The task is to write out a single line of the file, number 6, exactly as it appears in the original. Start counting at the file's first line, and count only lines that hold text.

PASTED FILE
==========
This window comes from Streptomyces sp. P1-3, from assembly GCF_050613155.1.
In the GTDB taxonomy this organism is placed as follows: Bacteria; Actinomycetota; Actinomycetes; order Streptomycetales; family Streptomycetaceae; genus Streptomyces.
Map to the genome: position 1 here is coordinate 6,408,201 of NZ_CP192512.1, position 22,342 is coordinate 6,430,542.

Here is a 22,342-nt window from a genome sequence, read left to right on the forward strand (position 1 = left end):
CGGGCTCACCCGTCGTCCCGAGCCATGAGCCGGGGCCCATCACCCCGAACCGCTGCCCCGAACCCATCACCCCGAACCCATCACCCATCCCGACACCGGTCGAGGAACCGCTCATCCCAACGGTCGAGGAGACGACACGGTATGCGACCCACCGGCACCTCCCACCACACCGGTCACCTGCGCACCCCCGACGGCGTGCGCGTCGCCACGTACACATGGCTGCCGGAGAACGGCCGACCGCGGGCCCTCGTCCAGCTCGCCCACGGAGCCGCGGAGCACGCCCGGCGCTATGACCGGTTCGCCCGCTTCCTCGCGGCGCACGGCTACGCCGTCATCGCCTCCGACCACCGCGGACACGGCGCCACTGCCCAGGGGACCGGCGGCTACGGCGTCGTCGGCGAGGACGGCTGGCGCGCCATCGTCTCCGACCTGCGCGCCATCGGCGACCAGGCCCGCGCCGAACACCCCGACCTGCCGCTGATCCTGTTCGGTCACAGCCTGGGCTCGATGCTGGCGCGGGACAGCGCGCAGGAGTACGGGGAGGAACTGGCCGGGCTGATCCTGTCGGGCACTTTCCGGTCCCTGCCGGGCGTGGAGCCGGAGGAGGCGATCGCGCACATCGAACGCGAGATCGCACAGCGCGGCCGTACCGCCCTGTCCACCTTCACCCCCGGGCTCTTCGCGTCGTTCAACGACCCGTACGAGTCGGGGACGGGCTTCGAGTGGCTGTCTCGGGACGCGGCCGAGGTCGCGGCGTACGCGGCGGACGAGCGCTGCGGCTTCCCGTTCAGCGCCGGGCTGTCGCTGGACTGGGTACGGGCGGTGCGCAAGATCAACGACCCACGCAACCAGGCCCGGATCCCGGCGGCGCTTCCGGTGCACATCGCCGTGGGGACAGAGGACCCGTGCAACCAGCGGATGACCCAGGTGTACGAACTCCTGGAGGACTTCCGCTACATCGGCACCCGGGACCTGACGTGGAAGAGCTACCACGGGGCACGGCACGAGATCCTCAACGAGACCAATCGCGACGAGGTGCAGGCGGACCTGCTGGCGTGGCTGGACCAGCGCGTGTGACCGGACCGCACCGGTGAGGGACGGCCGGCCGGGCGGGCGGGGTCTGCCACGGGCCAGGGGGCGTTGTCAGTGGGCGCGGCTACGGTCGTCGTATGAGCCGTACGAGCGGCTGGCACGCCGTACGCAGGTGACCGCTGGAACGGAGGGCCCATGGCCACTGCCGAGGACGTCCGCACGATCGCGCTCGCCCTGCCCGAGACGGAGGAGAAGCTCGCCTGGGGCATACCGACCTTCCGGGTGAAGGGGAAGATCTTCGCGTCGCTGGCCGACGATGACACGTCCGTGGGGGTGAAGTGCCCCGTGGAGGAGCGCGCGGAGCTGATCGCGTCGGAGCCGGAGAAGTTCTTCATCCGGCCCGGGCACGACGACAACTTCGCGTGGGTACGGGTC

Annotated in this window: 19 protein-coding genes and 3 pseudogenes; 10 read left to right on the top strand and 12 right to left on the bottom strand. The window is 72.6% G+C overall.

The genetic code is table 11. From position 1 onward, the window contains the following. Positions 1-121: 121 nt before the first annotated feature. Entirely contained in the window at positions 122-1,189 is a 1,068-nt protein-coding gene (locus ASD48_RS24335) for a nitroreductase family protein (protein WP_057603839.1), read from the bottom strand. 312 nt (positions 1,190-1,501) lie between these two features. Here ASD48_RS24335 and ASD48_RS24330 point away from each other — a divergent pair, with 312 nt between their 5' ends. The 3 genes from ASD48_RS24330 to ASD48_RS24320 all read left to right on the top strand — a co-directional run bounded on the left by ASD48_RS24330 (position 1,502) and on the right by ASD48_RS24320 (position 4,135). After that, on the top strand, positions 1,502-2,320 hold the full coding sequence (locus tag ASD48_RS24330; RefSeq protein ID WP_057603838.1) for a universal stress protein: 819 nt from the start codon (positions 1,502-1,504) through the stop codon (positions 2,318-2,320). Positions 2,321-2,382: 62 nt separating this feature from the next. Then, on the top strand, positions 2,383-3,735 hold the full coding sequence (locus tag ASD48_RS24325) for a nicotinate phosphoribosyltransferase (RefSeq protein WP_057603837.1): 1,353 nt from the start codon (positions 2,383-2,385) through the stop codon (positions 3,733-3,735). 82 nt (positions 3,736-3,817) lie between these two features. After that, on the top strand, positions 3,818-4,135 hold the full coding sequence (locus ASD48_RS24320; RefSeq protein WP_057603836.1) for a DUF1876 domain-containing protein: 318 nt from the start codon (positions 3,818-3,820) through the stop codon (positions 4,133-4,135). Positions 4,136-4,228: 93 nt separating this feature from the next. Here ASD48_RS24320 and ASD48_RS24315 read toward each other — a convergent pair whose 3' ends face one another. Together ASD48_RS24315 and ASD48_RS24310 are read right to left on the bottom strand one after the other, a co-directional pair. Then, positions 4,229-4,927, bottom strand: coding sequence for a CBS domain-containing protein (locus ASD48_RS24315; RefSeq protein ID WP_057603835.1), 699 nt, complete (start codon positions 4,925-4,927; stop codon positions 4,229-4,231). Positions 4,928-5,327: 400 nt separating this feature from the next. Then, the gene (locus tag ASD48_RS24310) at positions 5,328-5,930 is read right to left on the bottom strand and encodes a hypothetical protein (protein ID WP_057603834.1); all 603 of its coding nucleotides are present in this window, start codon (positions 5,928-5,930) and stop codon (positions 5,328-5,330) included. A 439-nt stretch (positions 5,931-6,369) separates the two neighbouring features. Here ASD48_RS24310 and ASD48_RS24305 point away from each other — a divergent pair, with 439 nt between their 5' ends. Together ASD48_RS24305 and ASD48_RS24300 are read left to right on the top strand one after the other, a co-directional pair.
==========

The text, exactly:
Annotated in this window: 19 protein-coding genes and 3 pseudogenes; 10 read left to right on the top strand and 12 right to left on the bottom strand. The window is 72.6% G+C overall.